Honolulu Star-Bulletin from Honolulu, Hawaii on September 21, 1969 · 110
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Honolulu Star-Bulletin from Honolulu, Hawaii · 110

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Location:
Honolulu, Hawaii
Issue Date:
Sunday, September 21, 1969
Page:
110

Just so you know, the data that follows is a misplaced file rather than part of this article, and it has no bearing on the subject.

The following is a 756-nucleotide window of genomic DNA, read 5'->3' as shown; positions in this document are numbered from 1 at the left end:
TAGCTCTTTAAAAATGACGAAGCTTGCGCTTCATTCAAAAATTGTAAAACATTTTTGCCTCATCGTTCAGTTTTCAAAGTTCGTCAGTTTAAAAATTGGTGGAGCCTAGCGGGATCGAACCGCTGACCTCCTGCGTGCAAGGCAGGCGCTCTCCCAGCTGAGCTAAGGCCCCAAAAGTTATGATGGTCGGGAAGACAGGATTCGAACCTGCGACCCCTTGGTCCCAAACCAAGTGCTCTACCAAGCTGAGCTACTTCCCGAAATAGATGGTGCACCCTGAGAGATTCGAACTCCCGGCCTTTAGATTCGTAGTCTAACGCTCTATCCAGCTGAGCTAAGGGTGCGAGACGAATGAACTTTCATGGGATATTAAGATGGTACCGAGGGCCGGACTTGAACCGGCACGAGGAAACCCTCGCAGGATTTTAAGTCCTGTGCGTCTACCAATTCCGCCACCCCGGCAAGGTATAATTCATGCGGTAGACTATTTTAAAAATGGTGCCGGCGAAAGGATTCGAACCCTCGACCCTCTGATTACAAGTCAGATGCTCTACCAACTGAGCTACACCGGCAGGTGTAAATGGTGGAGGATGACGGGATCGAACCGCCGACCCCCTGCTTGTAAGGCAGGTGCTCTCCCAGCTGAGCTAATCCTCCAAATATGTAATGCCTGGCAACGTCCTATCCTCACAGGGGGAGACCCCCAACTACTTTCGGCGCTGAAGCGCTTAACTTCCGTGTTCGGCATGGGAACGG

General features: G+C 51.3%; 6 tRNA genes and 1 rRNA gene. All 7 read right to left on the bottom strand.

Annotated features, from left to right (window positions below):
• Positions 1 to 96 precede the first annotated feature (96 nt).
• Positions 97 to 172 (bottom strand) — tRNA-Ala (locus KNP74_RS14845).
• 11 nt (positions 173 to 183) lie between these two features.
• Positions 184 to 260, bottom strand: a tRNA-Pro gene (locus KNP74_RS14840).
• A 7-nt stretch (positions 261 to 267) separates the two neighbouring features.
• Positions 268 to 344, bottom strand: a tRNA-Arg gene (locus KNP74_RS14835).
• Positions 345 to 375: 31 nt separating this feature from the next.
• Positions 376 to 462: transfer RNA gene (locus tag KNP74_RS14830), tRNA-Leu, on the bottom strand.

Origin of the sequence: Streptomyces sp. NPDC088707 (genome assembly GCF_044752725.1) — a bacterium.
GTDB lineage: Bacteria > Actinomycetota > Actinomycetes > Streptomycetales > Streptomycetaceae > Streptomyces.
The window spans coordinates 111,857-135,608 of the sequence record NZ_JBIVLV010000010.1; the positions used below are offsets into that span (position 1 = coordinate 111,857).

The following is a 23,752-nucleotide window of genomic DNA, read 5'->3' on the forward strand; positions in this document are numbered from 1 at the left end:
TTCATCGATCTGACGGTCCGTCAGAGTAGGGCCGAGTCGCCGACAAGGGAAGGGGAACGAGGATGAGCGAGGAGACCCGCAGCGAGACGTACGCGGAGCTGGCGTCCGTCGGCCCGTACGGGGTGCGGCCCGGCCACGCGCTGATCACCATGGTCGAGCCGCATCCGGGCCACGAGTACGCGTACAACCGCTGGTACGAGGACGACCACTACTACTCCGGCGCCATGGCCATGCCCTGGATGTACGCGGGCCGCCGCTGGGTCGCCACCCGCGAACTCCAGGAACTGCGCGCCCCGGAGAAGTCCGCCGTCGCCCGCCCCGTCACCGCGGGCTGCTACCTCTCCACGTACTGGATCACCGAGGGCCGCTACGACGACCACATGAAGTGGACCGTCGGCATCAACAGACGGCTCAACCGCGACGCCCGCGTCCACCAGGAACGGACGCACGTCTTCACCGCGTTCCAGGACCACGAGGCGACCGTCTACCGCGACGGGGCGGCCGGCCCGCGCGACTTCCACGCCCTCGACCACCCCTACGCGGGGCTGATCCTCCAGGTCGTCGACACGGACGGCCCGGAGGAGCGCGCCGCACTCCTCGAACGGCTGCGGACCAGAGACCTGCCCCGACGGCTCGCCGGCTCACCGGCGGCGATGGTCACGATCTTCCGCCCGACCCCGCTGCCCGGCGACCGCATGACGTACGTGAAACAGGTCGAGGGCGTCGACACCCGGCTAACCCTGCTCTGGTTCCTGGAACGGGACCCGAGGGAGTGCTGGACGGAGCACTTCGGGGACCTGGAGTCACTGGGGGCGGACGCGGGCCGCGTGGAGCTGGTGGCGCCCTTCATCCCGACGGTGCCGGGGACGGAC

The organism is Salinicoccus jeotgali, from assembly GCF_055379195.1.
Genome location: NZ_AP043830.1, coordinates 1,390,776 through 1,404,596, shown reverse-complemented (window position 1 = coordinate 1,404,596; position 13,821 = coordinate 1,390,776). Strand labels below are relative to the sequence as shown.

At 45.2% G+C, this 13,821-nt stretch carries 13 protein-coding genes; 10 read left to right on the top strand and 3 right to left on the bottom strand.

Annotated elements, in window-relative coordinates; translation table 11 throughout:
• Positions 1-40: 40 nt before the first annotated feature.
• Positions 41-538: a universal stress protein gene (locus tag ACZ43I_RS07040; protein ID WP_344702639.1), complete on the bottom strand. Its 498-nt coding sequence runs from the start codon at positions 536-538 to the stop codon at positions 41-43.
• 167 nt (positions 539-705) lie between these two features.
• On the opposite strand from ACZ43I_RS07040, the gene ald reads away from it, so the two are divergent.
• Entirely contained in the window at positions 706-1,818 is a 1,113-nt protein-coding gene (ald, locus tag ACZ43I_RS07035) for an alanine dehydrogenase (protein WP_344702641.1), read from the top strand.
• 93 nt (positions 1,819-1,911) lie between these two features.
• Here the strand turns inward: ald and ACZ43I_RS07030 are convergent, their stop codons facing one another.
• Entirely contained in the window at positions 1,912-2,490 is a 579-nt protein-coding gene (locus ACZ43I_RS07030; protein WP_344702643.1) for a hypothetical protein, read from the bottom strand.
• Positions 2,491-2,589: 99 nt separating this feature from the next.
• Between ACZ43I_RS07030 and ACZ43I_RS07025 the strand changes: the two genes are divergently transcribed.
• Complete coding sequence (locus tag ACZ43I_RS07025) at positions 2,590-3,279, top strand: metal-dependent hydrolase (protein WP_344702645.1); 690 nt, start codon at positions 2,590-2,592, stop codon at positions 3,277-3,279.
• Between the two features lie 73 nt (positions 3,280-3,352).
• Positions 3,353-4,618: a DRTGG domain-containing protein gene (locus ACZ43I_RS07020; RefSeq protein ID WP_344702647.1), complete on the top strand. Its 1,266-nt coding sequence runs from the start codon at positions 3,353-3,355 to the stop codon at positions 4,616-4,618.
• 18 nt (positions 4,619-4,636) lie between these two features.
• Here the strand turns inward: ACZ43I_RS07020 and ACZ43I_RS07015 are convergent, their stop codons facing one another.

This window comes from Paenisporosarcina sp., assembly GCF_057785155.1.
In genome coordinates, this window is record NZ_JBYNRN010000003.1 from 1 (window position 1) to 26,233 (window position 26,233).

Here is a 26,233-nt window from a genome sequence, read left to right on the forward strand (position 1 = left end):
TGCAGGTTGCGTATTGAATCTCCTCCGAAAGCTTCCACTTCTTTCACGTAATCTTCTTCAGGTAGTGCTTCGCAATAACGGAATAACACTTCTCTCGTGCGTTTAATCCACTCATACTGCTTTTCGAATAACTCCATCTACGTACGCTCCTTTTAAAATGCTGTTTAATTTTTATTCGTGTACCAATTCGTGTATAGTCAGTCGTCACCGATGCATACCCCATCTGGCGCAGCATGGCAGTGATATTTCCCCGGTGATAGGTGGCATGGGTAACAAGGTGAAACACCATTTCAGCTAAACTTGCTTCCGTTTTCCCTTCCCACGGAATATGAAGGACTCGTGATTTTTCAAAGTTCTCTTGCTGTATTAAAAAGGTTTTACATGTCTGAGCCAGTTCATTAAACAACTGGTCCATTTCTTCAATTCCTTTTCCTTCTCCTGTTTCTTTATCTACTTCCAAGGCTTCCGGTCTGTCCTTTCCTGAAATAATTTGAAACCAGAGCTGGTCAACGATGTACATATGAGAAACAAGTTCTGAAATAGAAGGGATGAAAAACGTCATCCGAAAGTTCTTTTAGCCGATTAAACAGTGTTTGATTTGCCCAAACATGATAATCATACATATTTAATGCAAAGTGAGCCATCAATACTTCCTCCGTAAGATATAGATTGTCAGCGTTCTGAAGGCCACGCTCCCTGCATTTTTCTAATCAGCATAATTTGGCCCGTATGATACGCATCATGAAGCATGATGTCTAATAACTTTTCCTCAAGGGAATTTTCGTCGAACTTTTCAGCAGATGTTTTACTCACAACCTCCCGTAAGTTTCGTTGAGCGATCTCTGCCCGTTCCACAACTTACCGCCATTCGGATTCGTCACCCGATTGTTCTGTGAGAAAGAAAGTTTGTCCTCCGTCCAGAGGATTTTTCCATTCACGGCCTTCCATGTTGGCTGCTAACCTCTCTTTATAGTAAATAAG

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bar mitzvah with a beat By LEONARD FEATHER l.os Angeles Time Service FULLKRTON. Calif Recently Fred Katz, a California State College anthropology teacher who is also well known as a classicial and jazz cellist and pianist, announced Uie imminence of history's hip-pest bur mitzvah. It was to be a sort of two ring ceremony: Katz. 50. and his son Hyman, 13, were both to be confirmed, and would supplement the traditional prayers with a jointly composed original work. 'Rabbi Allen Secher has been with us all the way." said Katz Sr., a stocky, Van Dyked man who looked more rabbinical than the rabbi. "We have been dreaming about this and planning it for three years. My son and I will both be playing Hyman blows flute." T1IK UNLIKELY was the predictable on this hot Saturday morning: The services, for instance, were held at the Congregational United Church of Christ in Northridge. Calif., where a cross on the altar had been replaced by a tablet of Hebrew prayers and a torah. The services began traditionally, with Katz Sr. and Cantor Nathan Lam trading Hebrew prayers and minor-mode chants. Then the younger Katz hinted at the shape of what would follow as he transferred the mood to his unaccompanied flute. SOON THE father joined in with his cello, and as their free-flow exchange of ideas developed it was impossible to determine where Hebraic melodies from the seventh century ended and modern improvisation began. Katz Sr. moved next to the piano, where he crunched out imposing chords and clusters while a quartet, ranged along the side of the temporary temple clambered up the pyramid of sound. The combo's name was Tim Weisberg and the Jazz Trinity. Weisberg's soaring amplified flute and Lynn Blessing's darting vibraphone soon generated an upbeat and reverent ambiance. There was a pervasive sense of participation in a near-mystical happening. "COME LET us worship the Lord." said the rabbi, "and let us exalt his name together." Whereupon flutist Paul Horn. who. in 1956 was a Katz's colleague in the Chico Hamilton chamber-jazz quintet, evoked a mood that could have been Near East or Middle East, born millennia ago in Bethlehem or Bombay. As the service-concert neared its end. Rabbi Secher said: "You have turned on some people who haven't been interested in God in years. That's what religion is all about, and this is how we can use it to bring us closer. It can turn you on, and without drugs." KATZ turned to his son. "This has been the perfect way to share our joy. I have learned from you. We have understood each other through the bond of music. The only generation gap, my son, is between those of us who are truly alive and those who are dead." As father and son embraced, the congregation, moved beyond the point of restraint, became an audience and burst into applause. i-AS VEGAS American home or CASINO de PARIS DIRECT FROM PARIS VIVE Les GIRLS SULTAN'S TABLE TOP Q' THE STRIP 18 Hoi Championship J, Calf Count far Reservations Phone our Honolulu Offic 923-8115 417 Nahua St. ;Page M HOTEL t COUHTBY CLI13 1000 DELUXE ROOMS aw :1 ,Tifi Miles Davis is a true innovator in jazz. When he does something, it causes jazz musicians all over the world to stop and listen. The things that he does, can change and have changed, on more than one occasion, the course of jazz history. Back at the end of the '40s, Davis pioneered in the modern harmonies and classical tonalities of the so-called "cool" jazz school with his series of recordings for Capitol, still available and still fresh-sounding after almost 20 years. IN THE mid-'50s, when jazz had gotten lost in the techniques and conventions of cool. Davis brought it back home again with a dramatic appearance at the Newport Jazz Festival and an equally dramatic recording of one blues number, "Walkin'." All over the world, jazz musicians turned to follow Miles' lead as they had a few years before with the cool sound. Then Davis, joining with composer Gil Evans, produced a series of albums (chief among liner notes . . . Veteran jazz pianist Claude Hopkins is now playing with trumpeter Wild Bill Davis. Buster Williams, who has played bass with Miles Davis and Sarah Vaughan, is now with Sonny Rollins' new group. Trombonist J. J. Jonson is operating a TV and radio agency in New York. R.G.J. LAS VEGAS Peggy Lee opened as the star in the big showroom at the Landmark Hotel over the weekend. She backed out of her three-year contract with the International Hotel contract because she decided against playing lounges. Stardust fixture Don Cornell finally cracks Broadway as one of the stars in the legitimate production of "Wild Oats," opening at the end of the year. Don plays an elderly singer who gets the young girl at the end of the show. Lainie Kazan, who did a sensational business at the Sahara last month. SUNDAY ,5TAR BUJJLE.TIN mipholeasoss rhythm section f l ill 7 Davis: A true innovator in jazz. them being the now classic "Sketches of Spain") which showed the way for orchestral jazz. SINCE THEN, Davis has led his small group, the most consistently stimulating hard-jazz combo in the world and the incubator of the talents of a host of jazzmen, including John Coltrane and Tony Williams and Cannonball Adderley, BALPHPEAHLsaS y0gaS will be back Sept. 30 for a two-weeker. A television network is anxious to do a 90-minute special on the Thunder-bird's "Flower Drum Song." starring Jack Soo. Elaine Dunn and Yau Shan Tung. Word has it that Howard Hughes will found three new colleges one here, one in Los Angeles and one in the Midwest before the end of the year. They'll cater to brilliant students who need financial help. Big night: Frank Sinatra opened at Caesars Palace Friday night. Bill Cosby opened the same night at the International. Alan King is playing the Sands, and Pat Paul & ADVERTISER,; ,HoapluiH, September 21, 1969 who graduated from that unit to carve out their own careers. Now Miles has produced another milestone. His new Columbia album, "In a Silent Way" and another one which Columbia will be releasing this fall, indicates an entirely new and equally important direction for jazz to explore. With one recording Miles has again shown that the possibilities in jazz are really unlimited. IF,. AS I suspect, the music audience is ready at this point in time for instrumental music, this album will become an instant classic, and its successor will even more dramatically emphasize that he is the leading figure in jazz In his generation. Jazz' initial rejection of the new sounds possible from electronic instruments was a natural sen is at the Flamingo. Statistics department: Nancy Sinatra has been drawing about 785 people per show during her engagement at the International. Lena Home and Harry Belafonte at Caesars Palace have been playing to a 900-per-show average, while Buddy Hackett has been scoring a robust 650. Former "Lido de Paris" chorus boy Tony Scot-ti will regretfully tell you that the road to Hollywood stardom is littered with broken glass and broken dreams. He was spotted by a talent scout, rushed to Hollywood by 20th Century-Fox, and soon given a featured role . in "Valley of the Dolls." The columns rejection of the unknown and hence the threatening. Davis, who was the first jazz musician I know of to seriously listen to such new artists as Jimi Hendrix and Sly Stone, has taken some of the elements of that genre, blended them with non-linear tonalities and emerged with a new musical sound. IT IS REALLY a magnificent achievement. In its first weeks of release, the new album immediately achieved a broad acceptance which shows every sign of continuing to increase. There are many important musicians in jazz and many more gifted improvisers and virtuoso players than the relatively meager returns from that art might lead one to expect. But there are very few musicians in all of jazz history who have had the kind of impact that Miles Davis has had. To have three times in one career changed the sound of music is comparable only to the creative genius of artists such as Joyce and Picasso. album of the week THE FLOCK (Columbia CS 9911). This is another of the new groups working in an area involving both jazz and rock. This particular one features a remarkable violinist named Jerry Goodman . who is worth the price of the LP all by him elf . A provocative package of music. It.J.G. were full of news about him, described as "the new Warren Beatty." But that was the only big picture Scotti got. He's looking for a job, and Stardust boss Bill Scott says he'd be glad to have him back in the "Lido de Paris" show. The Fremont's Kay Starr didn't know it, but the other night she was celebrating a most unusual anniversary. It was early in September, 1934, when teenager Kathryn Starks was hired by Lee "Pappy" O'Daniel to sing at one of his rodeos. A year later, while singing on Dallas radio, young Kathryn changed her name and became a household word as the "Wheel of Fortune" lady. TV; ALOHA.